As any legal scholar will tell you that the Constitution of the United States was more than anything a limitation on the powers of the federal government, and any power not spelled out specifically was left to the states or to the people in the tenth amendment.

Isn’t that amazing? It is to me, because what it means fundamentally is that the government is limited, and the people (individuals) are free, and can assert rights that they have that are not specifically described in the first eight amendments to the Constitution.

So what rights do I choose to assert as an individual? Aside from those guarantees set forth in the first eight amendments, I assert I have the right to be left alone, unless I am suspected through the probable cause clause of the Fourth Amendment of being engaged in criminal activity. I have the right to think what I want, to eat what I want. I have the right to put anything I wish into my sovereign body that I want. I could go on and on, however some people will say, no you don’t, because if you do something that is harmful to yourself, then society has to pay for it. I will respond that I did not create this idea of socialism, others did, and this is why in my opinion that socialism is so dangerous to individual human rights as set forth in the Declaration of Independence. I am also arguing that if the government has the right, (which it does not) to tell me what I can and cannot put into my body – in this case pharmaceuticals come to mind – then the time will come when it will also tell me how many carbohydrates I can consume — only one donut today. It may sound funny to you now, but you just wait!

The path that we are following as a nation will surely lead to tyranny if we do not wake up and demand that the government adhere firmly to the Declaration of Independence and the Constitution without prejudice. I also firmly assert that the War in Iraq, and all of the wars that we have engaged in since World War Two have been unconstitutional, the War Powers Act of 1973 notwithstanding, as in Article 1, Section 8 only Congress can declare War, not the President. The AUMF (Authorization to Use Military force in Iraq) resolution is not an Act of Congress but a resolution as defined here in a legal dictionary:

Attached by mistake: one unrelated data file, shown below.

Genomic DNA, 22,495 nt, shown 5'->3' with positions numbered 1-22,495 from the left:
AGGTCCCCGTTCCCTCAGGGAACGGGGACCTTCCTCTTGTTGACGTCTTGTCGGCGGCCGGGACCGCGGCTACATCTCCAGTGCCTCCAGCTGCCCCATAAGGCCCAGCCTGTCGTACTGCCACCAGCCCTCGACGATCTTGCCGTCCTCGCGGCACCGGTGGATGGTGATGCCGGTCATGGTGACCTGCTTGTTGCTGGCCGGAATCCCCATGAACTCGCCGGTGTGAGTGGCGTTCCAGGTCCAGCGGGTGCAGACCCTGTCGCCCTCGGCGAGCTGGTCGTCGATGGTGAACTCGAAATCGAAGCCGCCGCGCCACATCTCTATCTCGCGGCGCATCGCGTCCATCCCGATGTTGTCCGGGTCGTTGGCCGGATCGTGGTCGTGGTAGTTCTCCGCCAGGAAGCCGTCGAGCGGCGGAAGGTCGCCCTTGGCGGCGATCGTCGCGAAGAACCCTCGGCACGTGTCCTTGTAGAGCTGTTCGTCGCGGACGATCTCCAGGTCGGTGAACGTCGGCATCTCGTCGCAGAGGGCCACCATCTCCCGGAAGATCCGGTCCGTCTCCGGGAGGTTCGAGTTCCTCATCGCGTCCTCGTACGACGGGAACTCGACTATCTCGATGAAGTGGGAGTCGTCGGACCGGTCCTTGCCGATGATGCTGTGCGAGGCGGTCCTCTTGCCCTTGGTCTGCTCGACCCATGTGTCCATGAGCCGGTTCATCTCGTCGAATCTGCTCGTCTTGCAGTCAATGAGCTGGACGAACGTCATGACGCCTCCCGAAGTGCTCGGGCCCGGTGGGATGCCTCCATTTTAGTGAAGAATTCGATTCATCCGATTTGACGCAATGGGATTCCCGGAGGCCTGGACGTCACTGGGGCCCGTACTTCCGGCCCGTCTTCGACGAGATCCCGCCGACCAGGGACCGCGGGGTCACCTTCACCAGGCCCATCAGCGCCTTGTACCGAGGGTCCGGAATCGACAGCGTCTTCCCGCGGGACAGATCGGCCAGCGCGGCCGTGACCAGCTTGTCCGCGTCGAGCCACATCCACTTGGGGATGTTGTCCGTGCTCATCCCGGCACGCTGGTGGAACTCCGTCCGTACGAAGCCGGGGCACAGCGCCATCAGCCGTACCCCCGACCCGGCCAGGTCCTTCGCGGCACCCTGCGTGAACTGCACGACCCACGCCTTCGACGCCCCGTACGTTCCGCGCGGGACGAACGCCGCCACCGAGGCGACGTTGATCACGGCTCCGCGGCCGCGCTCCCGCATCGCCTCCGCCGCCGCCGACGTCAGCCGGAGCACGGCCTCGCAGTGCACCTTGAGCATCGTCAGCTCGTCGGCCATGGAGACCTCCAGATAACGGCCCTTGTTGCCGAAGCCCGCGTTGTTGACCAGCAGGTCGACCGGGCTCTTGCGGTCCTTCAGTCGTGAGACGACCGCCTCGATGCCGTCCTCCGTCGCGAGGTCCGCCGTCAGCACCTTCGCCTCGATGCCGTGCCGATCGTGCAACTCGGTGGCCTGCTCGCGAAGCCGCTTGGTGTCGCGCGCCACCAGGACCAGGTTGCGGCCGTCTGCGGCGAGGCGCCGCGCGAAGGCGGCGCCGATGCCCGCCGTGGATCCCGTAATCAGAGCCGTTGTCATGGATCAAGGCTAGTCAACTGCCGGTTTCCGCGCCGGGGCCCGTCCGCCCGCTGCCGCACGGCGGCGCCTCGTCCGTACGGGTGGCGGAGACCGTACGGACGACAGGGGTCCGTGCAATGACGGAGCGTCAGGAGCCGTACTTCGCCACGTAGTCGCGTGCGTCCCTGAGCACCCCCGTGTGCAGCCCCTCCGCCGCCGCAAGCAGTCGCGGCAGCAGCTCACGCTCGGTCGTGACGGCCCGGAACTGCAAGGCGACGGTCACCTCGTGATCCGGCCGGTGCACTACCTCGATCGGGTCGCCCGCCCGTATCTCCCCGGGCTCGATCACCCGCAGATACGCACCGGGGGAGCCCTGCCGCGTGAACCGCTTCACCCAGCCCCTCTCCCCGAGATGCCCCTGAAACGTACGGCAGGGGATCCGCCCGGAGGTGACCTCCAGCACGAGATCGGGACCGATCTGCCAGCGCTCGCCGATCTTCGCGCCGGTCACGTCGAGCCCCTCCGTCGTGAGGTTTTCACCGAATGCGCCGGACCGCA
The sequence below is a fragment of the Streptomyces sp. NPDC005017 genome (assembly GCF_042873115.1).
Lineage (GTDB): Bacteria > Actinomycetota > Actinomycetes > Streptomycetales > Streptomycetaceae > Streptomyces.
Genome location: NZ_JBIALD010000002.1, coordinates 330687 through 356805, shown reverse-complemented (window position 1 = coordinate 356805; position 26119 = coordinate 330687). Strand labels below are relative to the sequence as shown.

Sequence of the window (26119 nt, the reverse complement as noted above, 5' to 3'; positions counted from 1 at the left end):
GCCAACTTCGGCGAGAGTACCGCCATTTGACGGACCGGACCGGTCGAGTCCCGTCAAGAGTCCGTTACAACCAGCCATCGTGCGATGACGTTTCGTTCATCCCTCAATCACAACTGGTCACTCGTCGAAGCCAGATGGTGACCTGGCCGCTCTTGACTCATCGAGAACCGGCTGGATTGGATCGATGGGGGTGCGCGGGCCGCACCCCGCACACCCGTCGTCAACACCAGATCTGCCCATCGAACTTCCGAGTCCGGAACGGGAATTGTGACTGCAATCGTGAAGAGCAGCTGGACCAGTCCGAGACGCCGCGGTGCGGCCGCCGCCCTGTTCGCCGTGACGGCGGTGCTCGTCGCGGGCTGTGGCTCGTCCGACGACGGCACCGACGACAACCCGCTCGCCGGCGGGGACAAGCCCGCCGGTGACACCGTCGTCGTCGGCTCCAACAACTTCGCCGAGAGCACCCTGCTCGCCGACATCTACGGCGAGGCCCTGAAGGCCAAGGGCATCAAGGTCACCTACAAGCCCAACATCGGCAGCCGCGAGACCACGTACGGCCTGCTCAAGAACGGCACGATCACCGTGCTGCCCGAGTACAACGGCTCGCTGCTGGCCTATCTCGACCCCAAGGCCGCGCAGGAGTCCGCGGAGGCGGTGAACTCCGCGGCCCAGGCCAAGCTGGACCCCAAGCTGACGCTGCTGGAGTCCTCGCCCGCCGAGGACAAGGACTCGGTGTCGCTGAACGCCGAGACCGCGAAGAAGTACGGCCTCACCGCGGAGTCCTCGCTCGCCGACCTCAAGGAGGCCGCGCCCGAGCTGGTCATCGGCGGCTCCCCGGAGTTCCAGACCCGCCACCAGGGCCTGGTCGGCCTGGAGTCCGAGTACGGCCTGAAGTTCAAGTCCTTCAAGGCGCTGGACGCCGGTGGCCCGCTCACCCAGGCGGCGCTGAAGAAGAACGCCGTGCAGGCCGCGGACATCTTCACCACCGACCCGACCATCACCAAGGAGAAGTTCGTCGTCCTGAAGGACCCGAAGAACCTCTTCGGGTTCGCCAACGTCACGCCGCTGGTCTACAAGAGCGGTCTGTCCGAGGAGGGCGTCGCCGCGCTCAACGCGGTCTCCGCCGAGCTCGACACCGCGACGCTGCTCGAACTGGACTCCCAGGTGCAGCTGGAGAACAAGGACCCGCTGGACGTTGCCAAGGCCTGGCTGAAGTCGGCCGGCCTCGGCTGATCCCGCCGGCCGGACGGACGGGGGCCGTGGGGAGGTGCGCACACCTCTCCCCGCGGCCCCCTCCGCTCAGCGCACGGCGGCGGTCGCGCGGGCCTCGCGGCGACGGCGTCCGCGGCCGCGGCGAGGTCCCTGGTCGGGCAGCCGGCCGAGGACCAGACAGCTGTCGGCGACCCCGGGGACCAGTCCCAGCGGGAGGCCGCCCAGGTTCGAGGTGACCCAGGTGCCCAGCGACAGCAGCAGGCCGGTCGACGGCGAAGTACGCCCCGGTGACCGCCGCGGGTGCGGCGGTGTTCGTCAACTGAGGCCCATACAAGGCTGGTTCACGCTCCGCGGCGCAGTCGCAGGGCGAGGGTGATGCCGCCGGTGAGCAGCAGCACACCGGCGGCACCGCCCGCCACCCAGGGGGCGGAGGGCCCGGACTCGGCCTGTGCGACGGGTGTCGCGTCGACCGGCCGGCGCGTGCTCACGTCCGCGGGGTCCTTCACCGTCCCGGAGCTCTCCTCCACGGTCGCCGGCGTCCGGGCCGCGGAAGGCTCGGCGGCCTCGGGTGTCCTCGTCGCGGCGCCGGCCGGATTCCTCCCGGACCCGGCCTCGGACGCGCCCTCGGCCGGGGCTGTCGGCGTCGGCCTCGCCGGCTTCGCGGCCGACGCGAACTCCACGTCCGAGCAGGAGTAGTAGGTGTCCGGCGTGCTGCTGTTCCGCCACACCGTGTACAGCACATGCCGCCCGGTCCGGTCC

The practice of submitting and voting on resolutions is a typical part of business in Congress, state legislatures, and other public assemblies. These bodies use resolutions for two purposes. First, resolutions express their consensus on matters of public policy: lawmakers routinely deliver criticism or support on a broad range of social issues, legal rights, court opinions, and even decisions by the Executive Branch. Second, they pass resolutions for internal, administrative purposes. Resolutions are not laws; they differ fundamentally in their purpose.

I urge all citizens of their respective States to assert ALL of their rights, and to DEMAND that their government not usurp them in any way, and to abide by the rule of law as set forth in the Constitution of the United States of America.

Below is a brief clip of an eight-hour constitutional law class by former Libertarian Presidential candidate Michael Badnarik. I suggest that anyone who is really interested in this subject watch his class, which is available on Google video.